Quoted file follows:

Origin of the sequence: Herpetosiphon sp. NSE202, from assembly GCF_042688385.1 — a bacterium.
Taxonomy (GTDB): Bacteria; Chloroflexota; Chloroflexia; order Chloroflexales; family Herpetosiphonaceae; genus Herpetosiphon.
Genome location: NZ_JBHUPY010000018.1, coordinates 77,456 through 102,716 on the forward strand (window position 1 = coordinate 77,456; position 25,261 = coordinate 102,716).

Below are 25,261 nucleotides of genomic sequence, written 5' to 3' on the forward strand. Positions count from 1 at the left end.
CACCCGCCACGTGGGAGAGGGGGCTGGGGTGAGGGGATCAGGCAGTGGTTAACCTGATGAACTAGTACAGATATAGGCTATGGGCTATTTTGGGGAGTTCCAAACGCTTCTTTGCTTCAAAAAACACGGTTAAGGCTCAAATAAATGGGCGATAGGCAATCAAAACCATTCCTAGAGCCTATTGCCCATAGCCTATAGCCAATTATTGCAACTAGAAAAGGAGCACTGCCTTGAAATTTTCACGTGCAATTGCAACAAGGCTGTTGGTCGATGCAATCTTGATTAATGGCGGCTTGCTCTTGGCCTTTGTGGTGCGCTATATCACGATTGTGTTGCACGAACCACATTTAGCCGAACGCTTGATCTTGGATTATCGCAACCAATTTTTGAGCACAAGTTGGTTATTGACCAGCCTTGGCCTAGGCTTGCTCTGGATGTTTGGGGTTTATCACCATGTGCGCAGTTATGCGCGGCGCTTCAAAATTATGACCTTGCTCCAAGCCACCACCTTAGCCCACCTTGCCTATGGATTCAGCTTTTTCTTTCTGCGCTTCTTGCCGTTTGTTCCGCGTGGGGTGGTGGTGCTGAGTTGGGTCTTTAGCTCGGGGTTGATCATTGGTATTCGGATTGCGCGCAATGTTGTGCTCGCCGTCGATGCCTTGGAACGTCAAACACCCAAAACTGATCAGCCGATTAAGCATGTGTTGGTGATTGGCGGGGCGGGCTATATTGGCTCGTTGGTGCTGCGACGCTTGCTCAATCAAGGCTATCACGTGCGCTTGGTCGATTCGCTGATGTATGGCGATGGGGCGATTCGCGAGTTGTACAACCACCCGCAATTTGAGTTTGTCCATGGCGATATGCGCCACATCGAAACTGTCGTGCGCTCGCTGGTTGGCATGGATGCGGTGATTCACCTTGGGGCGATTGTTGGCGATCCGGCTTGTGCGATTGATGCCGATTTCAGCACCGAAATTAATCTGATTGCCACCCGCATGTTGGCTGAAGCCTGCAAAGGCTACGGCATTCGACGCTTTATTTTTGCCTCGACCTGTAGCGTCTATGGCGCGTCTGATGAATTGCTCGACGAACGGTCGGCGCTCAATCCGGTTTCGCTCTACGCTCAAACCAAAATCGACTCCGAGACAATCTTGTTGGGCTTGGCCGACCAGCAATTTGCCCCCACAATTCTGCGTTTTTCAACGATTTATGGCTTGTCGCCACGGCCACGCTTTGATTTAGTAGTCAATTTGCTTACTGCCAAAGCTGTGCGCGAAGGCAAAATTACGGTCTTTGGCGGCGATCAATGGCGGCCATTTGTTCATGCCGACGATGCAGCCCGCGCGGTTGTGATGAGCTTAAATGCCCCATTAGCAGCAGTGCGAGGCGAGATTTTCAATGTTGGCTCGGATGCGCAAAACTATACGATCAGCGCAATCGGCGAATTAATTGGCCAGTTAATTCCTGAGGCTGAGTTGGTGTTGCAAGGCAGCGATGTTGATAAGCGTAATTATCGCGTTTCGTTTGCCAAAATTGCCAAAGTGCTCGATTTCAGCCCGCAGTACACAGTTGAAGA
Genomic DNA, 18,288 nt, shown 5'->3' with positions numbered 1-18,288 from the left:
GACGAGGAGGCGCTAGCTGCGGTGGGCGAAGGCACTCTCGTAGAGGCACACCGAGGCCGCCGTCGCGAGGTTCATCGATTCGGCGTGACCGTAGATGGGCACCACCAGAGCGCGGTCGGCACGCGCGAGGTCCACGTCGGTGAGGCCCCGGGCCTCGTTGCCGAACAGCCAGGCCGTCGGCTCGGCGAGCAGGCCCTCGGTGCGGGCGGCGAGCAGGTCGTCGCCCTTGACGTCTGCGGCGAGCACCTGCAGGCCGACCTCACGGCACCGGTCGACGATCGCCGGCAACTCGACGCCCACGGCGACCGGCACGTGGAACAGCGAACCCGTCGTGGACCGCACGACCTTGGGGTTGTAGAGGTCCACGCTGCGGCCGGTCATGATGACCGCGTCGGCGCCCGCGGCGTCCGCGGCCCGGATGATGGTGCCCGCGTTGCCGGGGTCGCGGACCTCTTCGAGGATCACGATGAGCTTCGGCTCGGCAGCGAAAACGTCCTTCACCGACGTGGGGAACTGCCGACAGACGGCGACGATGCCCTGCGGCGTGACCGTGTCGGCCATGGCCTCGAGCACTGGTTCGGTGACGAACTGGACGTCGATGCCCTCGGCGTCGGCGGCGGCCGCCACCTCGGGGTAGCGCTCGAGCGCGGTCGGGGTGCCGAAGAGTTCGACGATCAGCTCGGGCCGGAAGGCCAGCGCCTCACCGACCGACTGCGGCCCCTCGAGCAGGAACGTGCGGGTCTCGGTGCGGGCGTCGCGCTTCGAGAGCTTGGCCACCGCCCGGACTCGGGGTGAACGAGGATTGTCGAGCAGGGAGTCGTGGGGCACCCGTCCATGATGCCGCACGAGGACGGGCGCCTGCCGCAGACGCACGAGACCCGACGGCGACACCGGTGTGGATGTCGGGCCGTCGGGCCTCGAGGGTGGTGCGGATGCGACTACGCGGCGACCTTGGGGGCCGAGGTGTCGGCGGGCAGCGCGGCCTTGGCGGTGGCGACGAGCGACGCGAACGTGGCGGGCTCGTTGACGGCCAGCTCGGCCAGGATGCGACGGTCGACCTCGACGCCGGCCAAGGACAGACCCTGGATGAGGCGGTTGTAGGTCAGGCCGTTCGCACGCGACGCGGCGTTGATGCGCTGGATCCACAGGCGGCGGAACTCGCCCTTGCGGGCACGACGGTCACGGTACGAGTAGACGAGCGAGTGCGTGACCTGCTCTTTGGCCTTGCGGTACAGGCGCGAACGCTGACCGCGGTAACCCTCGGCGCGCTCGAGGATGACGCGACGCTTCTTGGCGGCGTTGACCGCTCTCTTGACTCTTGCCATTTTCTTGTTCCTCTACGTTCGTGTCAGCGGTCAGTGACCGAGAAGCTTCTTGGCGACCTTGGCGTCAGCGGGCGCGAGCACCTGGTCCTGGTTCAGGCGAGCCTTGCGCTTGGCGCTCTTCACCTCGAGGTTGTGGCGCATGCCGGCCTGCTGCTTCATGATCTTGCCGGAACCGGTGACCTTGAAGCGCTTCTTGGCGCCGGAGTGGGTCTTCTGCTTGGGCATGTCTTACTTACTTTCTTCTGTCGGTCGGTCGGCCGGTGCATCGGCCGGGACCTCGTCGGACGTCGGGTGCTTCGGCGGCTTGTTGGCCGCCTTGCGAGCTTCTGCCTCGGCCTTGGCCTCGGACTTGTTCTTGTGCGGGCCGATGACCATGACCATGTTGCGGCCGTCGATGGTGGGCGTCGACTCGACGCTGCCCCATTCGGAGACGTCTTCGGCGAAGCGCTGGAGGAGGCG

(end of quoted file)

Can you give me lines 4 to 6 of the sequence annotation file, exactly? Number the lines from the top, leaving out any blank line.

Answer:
Below are 25,261 nucleotides of genomic sequence, written 5' to 3' on the forward strand. Positions count from 1 at the left end.
CACCCGCCACGTGGGAGAGGGGGCTGGGGTGAGGGGATCAGGCAGTGGTTAACCTGATGAACTAGTACAGATATAGGCTATGGGCTATTTTGGGGAGTTCCAAACGCTTCTTTGCTTCAAAAAACACGGTTAAGGCTCAAATAAATGGGCGATAGGCAATCAAAACCATTCCTAGAGCCTATTGCCCATAGCCTATAGCCAATTATTGCAACTAGAAAAGGAGCACTGCCTTGAAATTTTCACGTGCAATTGCAACAAGGCTGTTGGTCGATGCAATCTTGATTAATGGCGGCTTGCTCTTGGCCTTTGTGGTGCGCTATATCACGATTGTGTTGCACGAACCACATTTAGCCGAACGCTTGATCTTGGATTATCGCAACCAATTTTTGAGCACAAGTTGGTTATTGACCAGCCTTGGCCTAGGCTTGCTCTGGATGTTTGGGGTTTATCACCATGTGCGCAGTTATGCGCGGCGCTTCAAAATTATGACCTTGCTCCAAGCCACCACCTTAGCCCACCTTGCCTATGGATTCAGCTTTTTCTTTCTGCGCTTCTTGCCGTTTGTTCCGCGTGGGGTGGTGGTGCTGAGTTGGGTCTTTAGCTCGGGGTTGATCATTGGTATTCGGATTGCGCGCAATGTTGTGCTCGCCGTCGATGCCTTGGAACGTCAAACACCCAAAACTGATCAGCCGATTAAGCATGTGTTGGTGATTGGCGGGGCGGGCTATATTGGCTCGTTGGTGCTGCGACGCTTGCTCAATCAAGGCTATCACGTGCGCTTGGTCGATTCGCTGATGTATGGCGATGGGGCGATTCGCGAGTTGTACAACCACCCGCAATTTGAGTTTGTCCATGGCGATATGCGCCACATCGAAACTGTCGTGCGCTCGCTGGTTGGCATGGATGCGGTGATTCACCTTGGGGCGATTGTTGGCGATCCGGCTTGTGCGATTGATGCCGATTTCAGCACCGAAATTAATCTGATTGCCACCCGCATGTTGGCTGAAGCCTGCAAAGGCTACGGCATTCGACGCTTTATTTTTGCCTCGACCTGTAGCGTCTATGGCGCGTCTGATGAATTGCTCGACGAACGGTCGGCGCTCAATCCGGTTTCGCTCTACGCTCAAACCAAAATCGACTCCGAGACAATCTTGTTGGGCTTGGCCGACCAGCAATTTGCCCCCACAATTCTGCGTTTTTCAACGATTTATGGCTTGTCGCCACGGCCACGCTTTGATTTAGTAGTCAATTTGCTTACTGCCAAAGCTGTGCGCGAAGGCAAAATTACGGTCTTTGGCGGCGATCAATGGCGGCCATTTGTTCATGCCGACGATGCAGCCCGCGCGGTTGTGATGAGCTTAAATGCCCCATTAGCAGCAGTGCGAGGCGAGATTTTCAATGTTGGCTCGGATGCGCAAAACTATACGATCAGCGCAATCGGCGAATTAATTGGCCAGTTAATTCCTGAGGCTGAGTTGGTGTTGCAAGGCAGCGATGTTGATAAGCGTAATTATCGCGTTTCGTTTGCCAAAATTGCCAAAGTGCTCGATTTCAGCCCGCAGTACACAGTTGAAGA
Genomic DNA, 18,288 nt, shown 5'->3' with positions numbered 1-18,288 from the left: